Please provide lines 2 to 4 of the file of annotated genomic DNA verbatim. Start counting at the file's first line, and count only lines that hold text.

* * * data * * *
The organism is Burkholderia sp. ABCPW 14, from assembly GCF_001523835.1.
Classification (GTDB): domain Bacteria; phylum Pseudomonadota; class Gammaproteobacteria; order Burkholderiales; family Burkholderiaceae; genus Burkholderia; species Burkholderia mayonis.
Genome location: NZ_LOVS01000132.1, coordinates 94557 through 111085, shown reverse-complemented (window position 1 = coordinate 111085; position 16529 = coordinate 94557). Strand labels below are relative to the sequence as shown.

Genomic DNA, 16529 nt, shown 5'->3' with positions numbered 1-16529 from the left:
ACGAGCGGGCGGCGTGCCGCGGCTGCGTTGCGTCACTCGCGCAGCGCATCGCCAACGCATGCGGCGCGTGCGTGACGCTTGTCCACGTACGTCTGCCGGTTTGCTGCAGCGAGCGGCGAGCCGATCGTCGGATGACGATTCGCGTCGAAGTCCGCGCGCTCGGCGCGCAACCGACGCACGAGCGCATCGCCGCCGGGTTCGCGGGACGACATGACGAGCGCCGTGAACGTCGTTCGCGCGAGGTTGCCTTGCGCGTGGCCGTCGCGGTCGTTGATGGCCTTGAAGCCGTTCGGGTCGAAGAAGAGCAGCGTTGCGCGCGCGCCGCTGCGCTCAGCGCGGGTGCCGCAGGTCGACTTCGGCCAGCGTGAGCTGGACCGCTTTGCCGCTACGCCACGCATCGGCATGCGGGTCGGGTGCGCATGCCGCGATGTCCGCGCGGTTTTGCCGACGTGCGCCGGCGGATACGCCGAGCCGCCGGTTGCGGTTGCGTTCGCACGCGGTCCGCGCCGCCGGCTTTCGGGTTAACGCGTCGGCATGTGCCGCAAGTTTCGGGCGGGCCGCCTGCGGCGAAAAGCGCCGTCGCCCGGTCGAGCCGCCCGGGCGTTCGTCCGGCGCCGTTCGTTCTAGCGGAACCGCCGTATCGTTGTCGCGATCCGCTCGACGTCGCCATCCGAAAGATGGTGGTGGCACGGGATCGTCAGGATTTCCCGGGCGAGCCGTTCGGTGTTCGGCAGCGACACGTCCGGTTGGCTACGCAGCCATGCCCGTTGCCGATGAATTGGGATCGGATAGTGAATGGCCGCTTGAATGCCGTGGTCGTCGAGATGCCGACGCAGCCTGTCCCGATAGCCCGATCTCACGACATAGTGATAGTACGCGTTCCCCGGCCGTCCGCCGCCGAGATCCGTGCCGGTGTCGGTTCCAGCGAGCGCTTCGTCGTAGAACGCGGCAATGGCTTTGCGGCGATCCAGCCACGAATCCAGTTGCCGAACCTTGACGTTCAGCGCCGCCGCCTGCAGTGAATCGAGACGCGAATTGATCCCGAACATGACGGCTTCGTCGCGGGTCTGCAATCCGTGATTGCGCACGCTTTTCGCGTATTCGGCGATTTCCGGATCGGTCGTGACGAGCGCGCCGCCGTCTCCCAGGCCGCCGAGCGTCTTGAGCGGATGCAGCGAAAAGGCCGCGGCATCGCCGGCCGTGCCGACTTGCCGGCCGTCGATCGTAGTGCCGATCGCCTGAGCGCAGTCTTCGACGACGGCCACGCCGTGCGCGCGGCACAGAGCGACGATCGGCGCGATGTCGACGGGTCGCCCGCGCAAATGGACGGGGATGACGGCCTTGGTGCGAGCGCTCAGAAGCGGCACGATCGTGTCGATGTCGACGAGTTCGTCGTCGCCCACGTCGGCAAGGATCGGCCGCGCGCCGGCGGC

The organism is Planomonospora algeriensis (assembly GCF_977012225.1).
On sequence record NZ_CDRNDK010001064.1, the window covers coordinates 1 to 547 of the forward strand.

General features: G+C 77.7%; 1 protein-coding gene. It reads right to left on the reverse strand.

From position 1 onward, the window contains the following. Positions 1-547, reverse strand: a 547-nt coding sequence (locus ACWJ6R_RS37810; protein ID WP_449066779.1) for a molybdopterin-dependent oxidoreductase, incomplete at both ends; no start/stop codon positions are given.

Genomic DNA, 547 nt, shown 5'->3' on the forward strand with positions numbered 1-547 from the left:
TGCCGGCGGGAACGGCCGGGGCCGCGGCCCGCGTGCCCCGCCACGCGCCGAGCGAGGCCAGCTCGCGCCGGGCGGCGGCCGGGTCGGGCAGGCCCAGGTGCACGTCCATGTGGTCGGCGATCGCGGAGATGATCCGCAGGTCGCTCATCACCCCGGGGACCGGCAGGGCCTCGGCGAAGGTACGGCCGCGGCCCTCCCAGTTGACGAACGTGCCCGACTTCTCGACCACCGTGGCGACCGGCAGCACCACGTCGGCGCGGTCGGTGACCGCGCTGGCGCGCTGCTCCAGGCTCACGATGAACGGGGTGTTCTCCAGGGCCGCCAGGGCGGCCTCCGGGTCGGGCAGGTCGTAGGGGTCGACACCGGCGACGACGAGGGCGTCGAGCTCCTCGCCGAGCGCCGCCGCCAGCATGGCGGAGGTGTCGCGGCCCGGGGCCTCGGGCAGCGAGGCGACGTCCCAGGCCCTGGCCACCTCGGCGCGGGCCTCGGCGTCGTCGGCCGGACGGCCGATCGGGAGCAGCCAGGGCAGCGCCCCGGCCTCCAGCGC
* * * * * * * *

Classification (GTDB): domain Bacteria; phylum Pseudomonadota; class Gammaproteobacteria; order Burkholderiales; family Burkholderiaceae; genus Burkholderia; species Burkholderia mayonis.
Genome location: NZ_LOVS01000132.1, coordinates 94557 through 111085, shown reverse-complemented (window position 1 = coordinate 111085; position 16529 = coordinate 94557). Strand labels below are relative to the sequence as shown.

Genomic DNA, 16529 nt, shown 5'->3' with positions numbered 1-16529 from the left: